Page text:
“Like many, many people in this world I have struggled with depression. There’s nothing remarkable about that. They say that one in four people suffer from a mental health issue of some kind. But despite this, I find that lots of people still stigmatise it.
The moment when you realise that someone sees your condition and not you is a heart-breaking one and it’s one of the reasons I like to write about this subject.
My debut novel, ‘Default Setting: A Nervous Breakdown’ is a darkly humorous tale of depression, heartbreak, alcoholism, addiction and falling apart. In my late twenties, this all came to a head. I was drinking heavily, abusing cocaine on a daily basis and self-harming. These were my coping techniques although looking back on it now I was miles away from coping. I just couldn’t get out of this state of mind. As hard as I tried, it just wouldn’t click for me.
I feel really bad for my family and friends because they just wanted to help me back on track. The powerlessness that they felt must have been beyond comparison. If you haven’t suffered from depression I’m sure it’s weird to see someone you love going through it because, to a rational ‘normal’ (whatever that is) mind, all you see is someone going off the rails. You only see the symptoms of depression and not the cause. To my family it must have been a case of ‘Why don’t you stop drinking? Why don’t you stop using drugs? Why don’t you stop self-harming?’
Although none of these things helped in the long term, they did in the short term. That’s why people with this illness resort to such destructive behaviours; for a short period of time, they do give your relief. I guess that’s the thing aboutdepression, you don’t think about the long term, you live only in the present and you do what you can to survive moment to moment. The past is gone and its what brought you to where you are and the future holds nothing to look forward to.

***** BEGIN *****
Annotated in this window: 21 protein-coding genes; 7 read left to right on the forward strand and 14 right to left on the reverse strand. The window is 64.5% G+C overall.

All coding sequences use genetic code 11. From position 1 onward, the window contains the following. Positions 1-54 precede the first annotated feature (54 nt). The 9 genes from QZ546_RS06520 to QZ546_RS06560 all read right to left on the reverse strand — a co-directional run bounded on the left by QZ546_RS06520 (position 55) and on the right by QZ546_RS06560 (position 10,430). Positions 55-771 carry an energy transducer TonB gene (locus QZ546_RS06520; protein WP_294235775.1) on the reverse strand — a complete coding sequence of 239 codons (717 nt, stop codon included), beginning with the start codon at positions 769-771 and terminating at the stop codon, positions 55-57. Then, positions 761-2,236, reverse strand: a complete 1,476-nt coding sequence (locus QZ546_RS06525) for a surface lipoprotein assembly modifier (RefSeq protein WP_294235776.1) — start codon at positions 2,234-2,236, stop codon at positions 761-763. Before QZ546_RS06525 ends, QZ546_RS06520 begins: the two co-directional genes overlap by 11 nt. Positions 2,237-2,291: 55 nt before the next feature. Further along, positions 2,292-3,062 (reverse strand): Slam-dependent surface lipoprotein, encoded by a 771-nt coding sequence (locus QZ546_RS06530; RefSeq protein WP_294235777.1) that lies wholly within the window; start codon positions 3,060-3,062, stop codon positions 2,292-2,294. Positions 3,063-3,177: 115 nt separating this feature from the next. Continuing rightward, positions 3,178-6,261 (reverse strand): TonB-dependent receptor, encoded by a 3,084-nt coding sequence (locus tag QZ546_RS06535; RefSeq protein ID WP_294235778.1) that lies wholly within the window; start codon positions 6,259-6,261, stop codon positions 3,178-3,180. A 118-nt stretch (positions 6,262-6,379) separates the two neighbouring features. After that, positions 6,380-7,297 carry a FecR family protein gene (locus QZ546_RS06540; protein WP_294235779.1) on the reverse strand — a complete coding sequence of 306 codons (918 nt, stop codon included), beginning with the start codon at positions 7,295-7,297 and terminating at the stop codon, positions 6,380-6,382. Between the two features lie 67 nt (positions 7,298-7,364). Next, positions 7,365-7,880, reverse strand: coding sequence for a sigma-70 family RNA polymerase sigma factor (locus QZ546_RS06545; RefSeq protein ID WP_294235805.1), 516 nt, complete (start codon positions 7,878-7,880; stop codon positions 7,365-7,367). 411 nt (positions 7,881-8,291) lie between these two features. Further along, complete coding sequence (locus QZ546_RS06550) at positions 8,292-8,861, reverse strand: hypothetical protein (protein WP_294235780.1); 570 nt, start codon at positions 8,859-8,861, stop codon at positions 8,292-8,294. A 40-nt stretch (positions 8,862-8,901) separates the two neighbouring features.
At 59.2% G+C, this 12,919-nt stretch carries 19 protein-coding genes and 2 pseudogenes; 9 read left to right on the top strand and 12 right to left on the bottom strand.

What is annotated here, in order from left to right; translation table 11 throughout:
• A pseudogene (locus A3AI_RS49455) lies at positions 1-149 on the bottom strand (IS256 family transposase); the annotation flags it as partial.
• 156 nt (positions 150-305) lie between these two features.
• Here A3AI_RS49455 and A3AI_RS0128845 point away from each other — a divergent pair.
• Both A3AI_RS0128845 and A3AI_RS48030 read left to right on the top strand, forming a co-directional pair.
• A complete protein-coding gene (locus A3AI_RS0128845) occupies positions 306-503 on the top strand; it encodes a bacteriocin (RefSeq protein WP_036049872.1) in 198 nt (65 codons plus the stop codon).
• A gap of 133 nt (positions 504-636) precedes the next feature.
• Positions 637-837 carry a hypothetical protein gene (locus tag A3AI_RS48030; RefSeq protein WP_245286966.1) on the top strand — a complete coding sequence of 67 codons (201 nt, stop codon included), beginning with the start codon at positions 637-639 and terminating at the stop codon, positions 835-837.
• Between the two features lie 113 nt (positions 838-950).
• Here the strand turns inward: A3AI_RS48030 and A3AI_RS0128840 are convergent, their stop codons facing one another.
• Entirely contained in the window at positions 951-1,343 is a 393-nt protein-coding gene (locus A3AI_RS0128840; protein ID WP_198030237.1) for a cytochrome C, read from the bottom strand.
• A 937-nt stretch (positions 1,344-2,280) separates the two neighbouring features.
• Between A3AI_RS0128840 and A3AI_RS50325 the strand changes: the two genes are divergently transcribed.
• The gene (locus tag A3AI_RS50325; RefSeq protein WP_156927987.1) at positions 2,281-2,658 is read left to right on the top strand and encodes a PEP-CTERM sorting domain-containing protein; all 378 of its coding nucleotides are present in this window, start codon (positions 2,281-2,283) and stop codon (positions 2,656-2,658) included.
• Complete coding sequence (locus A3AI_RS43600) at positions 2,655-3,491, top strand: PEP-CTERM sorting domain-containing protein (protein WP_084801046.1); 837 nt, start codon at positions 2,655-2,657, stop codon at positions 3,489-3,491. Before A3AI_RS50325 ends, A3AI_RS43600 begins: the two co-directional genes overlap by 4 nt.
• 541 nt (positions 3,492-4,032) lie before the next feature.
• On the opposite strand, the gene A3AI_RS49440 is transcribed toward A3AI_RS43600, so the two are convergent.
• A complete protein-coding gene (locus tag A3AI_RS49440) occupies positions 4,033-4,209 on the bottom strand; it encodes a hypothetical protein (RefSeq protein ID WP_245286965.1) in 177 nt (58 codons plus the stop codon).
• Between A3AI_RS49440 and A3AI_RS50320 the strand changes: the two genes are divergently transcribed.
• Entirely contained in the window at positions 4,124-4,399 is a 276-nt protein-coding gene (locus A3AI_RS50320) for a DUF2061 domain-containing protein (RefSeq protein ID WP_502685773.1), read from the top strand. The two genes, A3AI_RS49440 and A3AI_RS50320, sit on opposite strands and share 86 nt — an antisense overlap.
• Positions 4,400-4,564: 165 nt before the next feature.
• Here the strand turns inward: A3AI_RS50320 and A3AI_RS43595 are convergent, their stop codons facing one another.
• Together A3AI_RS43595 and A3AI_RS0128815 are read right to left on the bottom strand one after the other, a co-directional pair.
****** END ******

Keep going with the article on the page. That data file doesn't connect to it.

I slipped from bad to worse. I was going to therapy and taking medication but it didn’t seem to help that much. My saving grace was writing. It helped me process everything I was feeling and make sense of it. My idea was to try to turn all of those dark times into something positive and that’s how my protagonist Edward Staten came about. Edward is based on my experiences but as he’s a character it allowed me artistic licence to fictionalise and make my writing more readable.
The writing was suggested to me as a form of therapy and I found it did help. I decided to show some of my writing to my brother and he encouraged me to develop it. My story was then picked up by a great organisation called Help For Writers who converted it into a digital release and made it available globally.
Getting such positive feedback and reviews (Default Setting currently has a 5/5 average on Amazon) has meant the world to me and knowing that others can relate to what I’m saying has given me the strength to carry on and I’m already writing my next novel. I’m no expert, but my advice to anyone with depression would be to find some kind of creative outlet. It really served as a release for me and gave me breathing space.